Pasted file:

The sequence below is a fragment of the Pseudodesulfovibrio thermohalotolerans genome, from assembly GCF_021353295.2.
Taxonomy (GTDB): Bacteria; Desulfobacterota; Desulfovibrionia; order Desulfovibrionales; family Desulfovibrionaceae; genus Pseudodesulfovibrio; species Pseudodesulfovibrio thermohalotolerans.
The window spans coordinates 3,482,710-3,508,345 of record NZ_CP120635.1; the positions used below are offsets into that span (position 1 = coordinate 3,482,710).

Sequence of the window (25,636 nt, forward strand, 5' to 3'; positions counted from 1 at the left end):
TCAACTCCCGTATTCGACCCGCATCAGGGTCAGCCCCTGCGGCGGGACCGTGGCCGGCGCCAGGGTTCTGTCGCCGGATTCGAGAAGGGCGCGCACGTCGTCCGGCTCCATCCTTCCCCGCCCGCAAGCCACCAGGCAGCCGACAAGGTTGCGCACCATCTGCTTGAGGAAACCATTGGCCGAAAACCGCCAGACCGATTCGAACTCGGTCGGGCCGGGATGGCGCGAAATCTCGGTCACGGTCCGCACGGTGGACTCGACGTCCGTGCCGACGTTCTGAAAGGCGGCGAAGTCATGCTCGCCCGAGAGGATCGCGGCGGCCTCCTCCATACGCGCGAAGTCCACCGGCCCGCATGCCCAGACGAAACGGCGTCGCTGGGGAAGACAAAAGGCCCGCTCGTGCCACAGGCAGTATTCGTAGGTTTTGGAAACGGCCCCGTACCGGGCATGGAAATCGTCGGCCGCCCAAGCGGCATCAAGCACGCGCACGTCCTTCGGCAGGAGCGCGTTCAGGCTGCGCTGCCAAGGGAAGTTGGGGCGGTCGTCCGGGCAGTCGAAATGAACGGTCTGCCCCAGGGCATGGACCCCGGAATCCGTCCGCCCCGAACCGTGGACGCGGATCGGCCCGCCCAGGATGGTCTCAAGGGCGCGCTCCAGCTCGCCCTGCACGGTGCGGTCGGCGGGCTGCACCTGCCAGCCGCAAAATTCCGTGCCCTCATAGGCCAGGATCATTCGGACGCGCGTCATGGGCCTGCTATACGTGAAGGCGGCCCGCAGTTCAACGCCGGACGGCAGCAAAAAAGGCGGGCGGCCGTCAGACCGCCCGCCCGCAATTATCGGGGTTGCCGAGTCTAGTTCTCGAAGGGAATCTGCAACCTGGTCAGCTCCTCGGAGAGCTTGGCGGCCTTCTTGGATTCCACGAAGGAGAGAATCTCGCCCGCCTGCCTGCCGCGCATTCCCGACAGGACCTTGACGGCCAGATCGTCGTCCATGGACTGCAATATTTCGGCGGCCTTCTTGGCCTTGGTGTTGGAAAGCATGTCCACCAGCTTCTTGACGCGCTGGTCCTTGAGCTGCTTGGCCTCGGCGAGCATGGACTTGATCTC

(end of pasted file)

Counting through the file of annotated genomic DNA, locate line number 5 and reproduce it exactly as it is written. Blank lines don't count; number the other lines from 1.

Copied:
TCAACTCCCGTATTCGACCCGCATCAGGGTCAGCCCCTGCGGCGGGACCGTGGCCGGCGCCAGGGTTCTGTCGCCGGATTCGAGAAGGGCGCGCACGTCGTCCGGCTCCATCCTTCCCCGCCCGCAAGCCACCAGGCAGCCGACAAGGTTGCGCACCATCTGCTTGAGGAAACCATTGGCCGAAAACCGCCAGACCGATTCGAACTCGGTCGGGCCGGGATGGCGCGAAATCTCGGTCACGGTCCGCACGGTGGACTCGACGTCCGTGCCGACGTTCTGAAAGGCGGCGAAGTCATGCTCGCCCGAGAGGATCGCGGCGGCCTCCTCCATACGCGCGAAGTCCACCGGCCCGCATGCCCAGACGAAACGGCGTCGCTGGGGAAGACAAAAGGCCCGCTCGTGCCACAGGCAGTATTCGTAGGTTTTGGAAACGGCCCCGTACCGGGCATGGAAATCGTCGGCCGCCCAAGCGGCATCAAGCACGCGCACGTCCTTCGGCAGGAGCGCGTTCAGGCTGCGCTGCCAAGGGAAGTTGGGGCGGTCGTCCGGGCAGTCGAAATGAACGGTCTGCCCCAGGGCATGGACCCCGGAATCCGTCCGCCCCGAACCGTGGACGCGGATCGGCCCGCCCAGGATGGTCTCAAGGGCGCGCTCCAGCTCGCCCTGCACGGTGCGGTCGGCGGGCTGCACCTGCCAGCCGCAAAATTCCGTGCCCTCATAGGCCAGGATCATTCGGACGCGCGTCATGGGCCTGCTATACGTGAAGGCGGCCCGCAGTTCAACGCCGGACGGCAGCAAAAAAGGCGGGCGGCCGTCAGACCGCCCGCCCGCAATTATCGGGGTTGCCGAGTCTAGTTCTCGAAGGGAATCTGCAACCTGGTCAGCTCCTCGGAGAGCTTGGCGGCCTTCTTGGATTCCACGAAGGAGAGAATCTCGCCCGCCTGCCTGCCGCGCATTCCCGACAGGACCTTGACGGCCAGATCGTCGTCCATGGACTGCAATATTTCGGCGGCCTTCTTGGCCTTGGTGTTGGAAAGCATGTCCACCAGCTTCTTGACGCGCTGGTCCTTGAGCTGCTTGGCCTCGGCGAGCATGGACTTGATCTC